To ward off cybercriminals, the financial services industry needs to get over the following assumptions, misconceptions and complacencies.

It is obvious why cybercriminals are drawn to the financial services industry (FSI): because “that’s where the money is!”

But today it is not just banks. Financial services also include credit unions, investment and insurance companies, credit card companies, mortgage lenders, private equity firms, and venture capital organizations.

The FSI is also an almost unlimited attack surface. All that money and all those attack points mean the need for online security is greater than ever. And unfortunately, how best to do that is not so obvious. Common myths about securing FSI are also part of the difficulties in galvanizing cybersecurity efforts in the industry.

According to research from Synopsys Software Integrity Group on application security and data on the software security initiatives of 130 firms, primarily in nine verticals, here are seven FSI security myths worth noting.

Seven myths of FSI application security

The following myths are common and most likely to put both individuals and organizations at risk.

  1. Financial services firms are secure because they must be
    The perception that the FSI is secure because it handles so much sensitive data is wrong. The industry is heavily regulated and virtually all firms meet compliance requirements, but one of the ongoing mantras at security conferences is “compliance is not security.” In the case of the FSI, the high rate of compliance “has helped lull security leaders and customers into a false sense of security.”

    The result is predictable. A recent independent study commissioned by Synopsys found that 50% of FSI firms suffered data theft due to insecure software.
  2. Financial software is different than other software (and therefore cannot change)
    In this case, the misperception is that the development of financial software cannot evolve toward DevOps, as is happening in other industries.

    But as our reports assert, “there are no special snowflakes”. Just because the purpose of financial software is unique does not mean it is written, managed, and tested any differently than software written for any other purpose.

    Outdated development models inhibit development velocity and hinder go-to-market speeds. Organizations that refuse to adapt to the modern software landscape will fall behind, if they have not already.
  3. Small firms have different AppSec needs than big ones
    Yes, small banks tend to buy software while the big ones more often build their own. But the security of software, bought or built, is the responsibility of the user, not the vendor. Even the big firms that build their own software use commercial or open source components.

    And when it comes to the importance of security, size does not matter. Attackers are opportunistic and target systems using automated tools. If you are vulnerable, they do not care what size you are.

    Yet the persistence of this myth is evident in the statistics. The Ponemon Institute found that only 43% of financial services firms surveyed required third parties to adhere to strict cybersecurity requirements or verify the security practices of third parties.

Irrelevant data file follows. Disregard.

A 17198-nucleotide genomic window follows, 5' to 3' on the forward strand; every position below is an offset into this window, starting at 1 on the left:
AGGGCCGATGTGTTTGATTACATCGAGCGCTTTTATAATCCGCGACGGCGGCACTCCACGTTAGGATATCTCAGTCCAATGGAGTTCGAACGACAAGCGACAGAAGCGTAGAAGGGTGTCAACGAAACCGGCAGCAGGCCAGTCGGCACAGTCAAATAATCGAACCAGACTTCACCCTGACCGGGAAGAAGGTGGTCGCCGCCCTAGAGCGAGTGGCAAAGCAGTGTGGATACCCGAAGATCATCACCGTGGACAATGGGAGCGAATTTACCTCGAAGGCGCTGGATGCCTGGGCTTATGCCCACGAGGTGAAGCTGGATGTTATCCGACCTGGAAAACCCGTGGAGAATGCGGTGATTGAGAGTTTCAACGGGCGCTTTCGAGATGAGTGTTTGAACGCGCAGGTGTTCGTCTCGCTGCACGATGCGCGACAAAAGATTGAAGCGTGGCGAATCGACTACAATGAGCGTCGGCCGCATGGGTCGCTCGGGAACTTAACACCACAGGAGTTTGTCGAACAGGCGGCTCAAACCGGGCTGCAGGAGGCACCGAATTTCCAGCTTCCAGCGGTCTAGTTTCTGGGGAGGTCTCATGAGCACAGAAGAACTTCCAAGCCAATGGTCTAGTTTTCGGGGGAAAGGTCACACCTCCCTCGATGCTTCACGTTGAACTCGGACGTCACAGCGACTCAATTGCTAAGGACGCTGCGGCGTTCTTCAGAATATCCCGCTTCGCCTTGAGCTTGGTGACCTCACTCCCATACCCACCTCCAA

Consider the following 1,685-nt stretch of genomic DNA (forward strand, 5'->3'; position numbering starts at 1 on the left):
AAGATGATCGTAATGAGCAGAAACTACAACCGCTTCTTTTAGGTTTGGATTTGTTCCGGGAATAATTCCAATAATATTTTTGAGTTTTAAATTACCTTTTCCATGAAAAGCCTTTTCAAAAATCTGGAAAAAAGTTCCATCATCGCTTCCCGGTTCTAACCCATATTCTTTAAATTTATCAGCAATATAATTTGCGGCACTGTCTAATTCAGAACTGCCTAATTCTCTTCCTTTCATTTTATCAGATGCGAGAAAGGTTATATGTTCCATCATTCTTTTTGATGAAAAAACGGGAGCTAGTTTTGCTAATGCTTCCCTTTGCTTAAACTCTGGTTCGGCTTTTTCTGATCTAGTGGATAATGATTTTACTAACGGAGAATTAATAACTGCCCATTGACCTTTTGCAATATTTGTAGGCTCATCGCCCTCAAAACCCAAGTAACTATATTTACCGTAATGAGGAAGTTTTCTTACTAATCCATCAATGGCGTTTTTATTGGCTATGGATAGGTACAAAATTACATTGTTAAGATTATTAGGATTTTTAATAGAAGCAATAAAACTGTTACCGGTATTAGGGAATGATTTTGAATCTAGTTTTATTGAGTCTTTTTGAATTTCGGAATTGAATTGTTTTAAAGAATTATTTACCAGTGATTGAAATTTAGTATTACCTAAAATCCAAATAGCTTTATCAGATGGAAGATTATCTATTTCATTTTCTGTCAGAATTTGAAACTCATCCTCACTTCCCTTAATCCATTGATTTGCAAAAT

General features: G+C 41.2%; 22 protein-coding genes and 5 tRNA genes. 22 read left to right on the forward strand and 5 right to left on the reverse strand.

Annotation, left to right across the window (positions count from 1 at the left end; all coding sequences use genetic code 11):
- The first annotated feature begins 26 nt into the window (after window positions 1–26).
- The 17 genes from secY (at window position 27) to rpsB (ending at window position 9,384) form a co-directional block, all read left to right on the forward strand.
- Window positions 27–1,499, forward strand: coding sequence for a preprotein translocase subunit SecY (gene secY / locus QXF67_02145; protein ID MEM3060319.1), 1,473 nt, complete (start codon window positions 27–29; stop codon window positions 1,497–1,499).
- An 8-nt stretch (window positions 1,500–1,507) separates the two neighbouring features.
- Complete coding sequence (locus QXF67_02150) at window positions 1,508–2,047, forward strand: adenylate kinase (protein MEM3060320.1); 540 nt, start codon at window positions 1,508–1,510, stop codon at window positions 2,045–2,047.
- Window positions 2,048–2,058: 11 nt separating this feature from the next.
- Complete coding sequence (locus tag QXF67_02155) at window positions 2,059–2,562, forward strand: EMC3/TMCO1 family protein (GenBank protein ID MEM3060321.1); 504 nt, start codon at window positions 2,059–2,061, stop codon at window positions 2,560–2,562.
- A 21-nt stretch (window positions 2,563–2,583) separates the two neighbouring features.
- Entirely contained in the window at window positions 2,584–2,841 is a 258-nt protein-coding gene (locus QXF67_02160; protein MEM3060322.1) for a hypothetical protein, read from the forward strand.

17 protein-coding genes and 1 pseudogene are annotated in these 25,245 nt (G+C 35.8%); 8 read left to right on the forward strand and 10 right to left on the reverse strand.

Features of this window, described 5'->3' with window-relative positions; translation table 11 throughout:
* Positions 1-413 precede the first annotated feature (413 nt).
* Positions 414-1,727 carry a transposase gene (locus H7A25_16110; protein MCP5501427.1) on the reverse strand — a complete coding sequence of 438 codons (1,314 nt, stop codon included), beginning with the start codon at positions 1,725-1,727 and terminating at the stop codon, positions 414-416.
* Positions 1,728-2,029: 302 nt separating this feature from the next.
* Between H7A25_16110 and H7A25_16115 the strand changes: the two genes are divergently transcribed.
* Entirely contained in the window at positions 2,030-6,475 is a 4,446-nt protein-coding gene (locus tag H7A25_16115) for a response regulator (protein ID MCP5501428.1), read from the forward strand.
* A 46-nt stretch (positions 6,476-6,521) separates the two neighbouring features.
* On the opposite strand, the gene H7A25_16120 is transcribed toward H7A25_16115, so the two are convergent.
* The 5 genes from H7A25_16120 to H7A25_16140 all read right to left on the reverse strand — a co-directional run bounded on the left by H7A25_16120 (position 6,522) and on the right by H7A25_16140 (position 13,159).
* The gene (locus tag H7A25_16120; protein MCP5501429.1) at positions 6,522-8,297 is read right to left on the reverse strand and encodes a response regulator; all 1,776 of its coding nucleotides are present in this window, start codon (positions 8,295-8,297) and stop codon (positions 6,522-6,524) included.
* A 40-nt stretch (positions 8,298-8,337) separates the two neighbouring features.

4. You control everything that is in your deployed software
    These days, even if a company knows everything in a software stack, it still may not have a complete picture of everything going into production. Open source software is a part of virtually every codebase, and it covers a broad range of AppSec activities and environments, from Docker and Kubernetes to supply chains, cloud deployments and shared responsibility models. Organizations need to understand them all.
  5. Cloud security is the job of cloud operators and owners
    The Cloud does not do security for you. The 2019 Capital One breach, enabled by the company’s misplaced trust in Amazon Web Services, was a stark illustration of that. While cloud providers work hard to secure users’ deployments, security teams must still deploy secure containers into their cloud.

    As our reports put it: Cloud providers are 100% responsible for providing security software for organizations to use, but the organizations are 100% responsible for software security.
  6. Penetration testing, gate testing and final step security are sufficient
    Penetration or pen testing is a critical component of application security but it is not enough. Synopsys has documented that 50% of defects found in software are architectural flaws, which pen testing cannot unearth.

    Security has to be built in throughout the software development life cycle, which begins with architecture risk analysis or threat modeling to identify those flaws.
  7. Developers can learn AppSec skills on their own with experience
    This may be true for a select few, but not for most software developers. And depending on the aptitude of developers and how much time the learning curve takes, an FSI organization could be at serious risk while that learning does or does not take place.

    The reality is, if developers are going to become AppSec experts, they need training as well as experience. A Ponemon Institute study found that is not happening most of the time. Only 38% of FSI firms surveyed had employees with the cybersecurity skills required to secure their software. And 25% of employees in their study had no security training at all, yet they were still tasked with AppSec responsibilities.

Obviously, clinging to myths can put organizations at risk of becoming the next Capital One. Organizations that are now more aware of such myths can turn to a BSIMM assessment to examine their existing security program to compare themselves with the security levels of industry peers and leaders.

Also, with this BSIMM assessment, organizations will be able to improve their security strategies, capabilities and improvement programs to tighten cybersecurity.